We check in with this merry bunch over the first decade of the 21st century, as they lose themselves in an invisible war against the fascistic militant group Al Qaeda and its army of shadows. This is depicted as murky , dangerous intelligence work; police action without a moral compass or a legitimate measurement of progress. They struggle to dismantle the terrorist networks and prevent further attacks, and are hindered by dead ends and explosions. The second half of the film propels us into the hunt for the leader of Al Qaeda, spearheaded by a determined Maya, who is by this point no longer the girl plucked up after high-school by the CIA at the beginning of the movie. She is wrought by guilt wrapped in a sense of duty and reinforced by experience. Where her colleagues have fallen out of exhaustion, become distracted, or killed, she is zealous to an almost hysterical degree. After uncovering new clues buried in old evidence, she goes on a rampage, whipping the institution into a frenzy that resonates all the way to the President and his aides. At the risk of her credibility, a major operation is launched and overseen by peerless Maya, and by this point in the film we understand the stakes involved.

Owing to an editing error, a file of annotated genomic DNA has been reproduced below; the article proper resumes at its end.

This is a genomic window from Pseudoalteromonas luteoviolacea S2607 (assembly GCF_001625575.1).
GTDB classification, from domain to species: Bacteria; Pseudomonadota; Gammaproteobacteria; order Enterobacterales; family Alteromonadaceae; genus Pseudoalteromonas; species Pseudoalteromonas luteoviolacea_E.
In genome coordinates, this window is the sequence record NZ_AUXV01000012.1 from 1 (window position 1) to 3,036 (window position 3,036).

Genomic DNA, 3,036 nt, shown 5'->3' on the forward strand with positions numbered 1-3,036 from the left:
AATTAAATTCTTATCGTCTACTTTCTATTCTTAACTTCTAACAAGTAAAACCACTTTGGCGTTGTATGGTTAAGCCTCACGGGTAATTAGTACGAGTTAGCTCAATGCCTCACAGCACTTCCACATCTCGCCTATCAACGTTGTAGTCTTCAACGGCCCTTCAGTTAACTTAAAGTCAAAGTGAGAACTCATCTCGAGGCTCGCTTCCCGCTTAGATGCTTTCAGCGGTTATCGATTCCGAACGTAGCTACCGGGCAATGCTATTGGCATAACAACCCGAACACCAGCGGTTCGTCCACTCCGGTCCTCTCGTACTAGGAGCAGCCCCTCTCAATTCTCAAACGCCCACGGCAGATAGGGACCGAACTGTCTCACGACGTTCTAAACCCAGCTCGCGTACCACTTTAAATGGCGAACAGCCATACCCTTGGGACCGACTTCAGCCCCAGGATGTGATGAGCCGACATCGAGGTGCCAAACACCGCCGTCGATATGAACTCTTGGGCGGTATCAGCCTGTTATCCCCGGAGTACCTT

Zero Dark Thirty works as a modern American spy thriller because it distorts the familiar caricatures of America's black operatives as optimistic, narrow-minded chest-thumpers into depressive, narrow-minded chest-thumpers. Throughout the movie their presence is integral or at least directly affected by recent, real-life events that can be traced to any newspaper lying around from the last few years. This is heavy stuff, and makes the human toll feel personal for the viewer as it does for Maya on her quest for justice. The atmosphere is visceral, gritty and sweaty; I appreciated the respect for the visual geography of Pakistan as more than just an action set piece. Director Kathryn Bigelow and writer Mark Boal intelligently mine the raw nerves of recent history and combine it with accurate data to believably hound our heroes and construct compelling drama.